The UC Berkeley Academic Senate announced Boalt Professor Herma Hill Kay as a 2007 Berkeley Faculty Service Award (BFSA) winner.
The BFSA is an honor that recognizes faculty members with outstanding records of service to UC Berkeley. In its citation, the award committee notes that Kay “exemplifies the ideal of shared governance” and recognizes her long-standing commitment to the interests and well-being of faculty, staff, and students at Berkeley. The award will be conferred at a reception in August.
“I am deeply honored by the award,” Kay says. “The Berkeley faculty enjoys the rare privilege of contributing to the vitality of the campus through its tradition of shared governance. I have relished the opportunity to be a part of that tradition.”
Professor Kay has long been an inspiring figure at the law school, both for her commitment to service and for championing the cause of women and minorities in the field of law. She is a family law and anti-discrimination expert and co-author of California’s influential no-fault divorce act. In 1992 she became the first woman to serve as dean of Boalt Hall. She returned to teaching in 2000 and was honored by the Boalt Hall Women’s Association, which created the Herma Hill Kay Fellowship, a fund that supports legal work on behalf of women.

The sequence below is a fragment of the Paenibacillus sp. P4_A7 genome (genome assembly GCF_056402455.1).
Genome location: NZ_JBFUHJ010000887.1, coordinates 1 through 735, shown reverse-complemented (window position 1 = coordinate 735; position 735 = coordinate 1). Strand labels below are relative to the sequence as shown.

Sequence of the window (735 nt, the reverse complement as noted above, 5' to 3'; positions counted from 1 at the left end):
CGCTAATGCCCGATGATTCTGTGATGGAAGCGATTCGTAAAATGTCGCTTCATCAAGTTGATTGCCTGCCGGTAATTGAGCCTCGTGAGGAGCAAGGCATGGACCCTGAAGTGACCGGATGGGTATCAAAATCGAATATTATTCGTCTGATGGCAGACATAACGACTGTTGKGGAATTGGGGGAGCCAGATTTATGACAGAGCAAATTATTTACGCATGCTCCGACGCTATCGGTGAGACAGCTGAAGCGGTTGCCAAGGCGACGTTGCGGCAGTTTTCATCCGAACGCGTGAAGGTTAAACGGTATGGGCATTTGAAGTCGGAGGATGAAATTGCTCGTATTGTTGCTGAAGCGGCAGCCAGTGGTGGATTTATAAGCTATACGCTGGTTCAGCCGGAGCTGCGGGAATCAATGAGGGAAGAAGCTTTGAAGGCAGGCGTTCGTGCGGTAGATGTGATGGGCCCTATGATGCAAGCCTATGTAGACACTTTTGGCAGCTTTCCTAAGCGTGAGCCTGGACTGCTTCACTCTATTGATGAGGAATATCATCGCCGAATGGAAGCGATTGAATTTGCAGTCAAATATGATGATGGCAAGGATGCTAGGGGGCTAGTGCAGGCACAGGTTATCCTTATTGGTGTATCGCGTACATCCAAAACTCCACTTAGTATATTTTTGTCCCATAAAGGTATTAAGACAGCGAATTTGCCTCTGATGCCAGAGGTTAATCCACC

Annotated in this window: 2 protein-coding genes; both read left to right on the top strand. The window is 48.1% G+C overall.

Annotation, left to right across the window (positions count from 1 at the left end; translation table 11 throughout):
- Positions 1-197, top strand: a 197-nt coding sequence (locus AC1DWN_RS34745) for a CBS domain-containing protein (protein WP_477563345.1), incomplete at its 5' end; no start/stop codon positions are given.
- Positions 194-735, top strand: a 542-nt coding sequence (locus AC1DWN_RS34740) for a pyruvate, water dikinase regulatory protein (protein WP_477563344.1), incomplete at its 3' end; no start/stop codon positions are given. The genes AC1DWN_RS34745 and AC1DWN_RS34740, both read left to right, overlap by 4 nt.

“Herma is a blazing star in the firmament of legal academia—as a scholar, in her service to the profession and society, and as a truly great dean,” Dean Christopher Edley says. “And lately, her quiet service, in teaching me the ways of Berkeley and Boalt, has been invaluable. It is wonderful for the campus community as a whole to pay her this richly deserved tribute.”
Beyond her 46 years of service to the law school, Kay also contributes to the governance of the Berkeley campus. In 1973, she became the first woman chair of the Berkeley Division of the Academic Senate. She has also led four different Berkeley senate committees as well as the systemwide UC Committee on Academic Freedom. She also participated in two Berkeley chancellor searches, helping to recruit Chang-Lin Tien and Robert Birgeneau.
Herma Hill Kay has also been recognized with these honors:
• UC Berkeley Distinguished Teaching Award (1962)
• National Women’s Political Caucus placed her among the 10 most qualified women for appointment to the U.S. Supreme Court (1971)
• American Bar Foundation Research Award (1990)
• Margaret Brent Award to Women Lawyers of Distinction from the ABA Commission on Women in the Profession (1992)
• Named one of the 50 most influential female lawyers in the country by the National Law Journal (1998)
• Boalt Hall Alumni Association Faculty Lifetime Achievement Award (2003)
• Boalt Hall’s Rutter Award for Teaching Distinction (2005)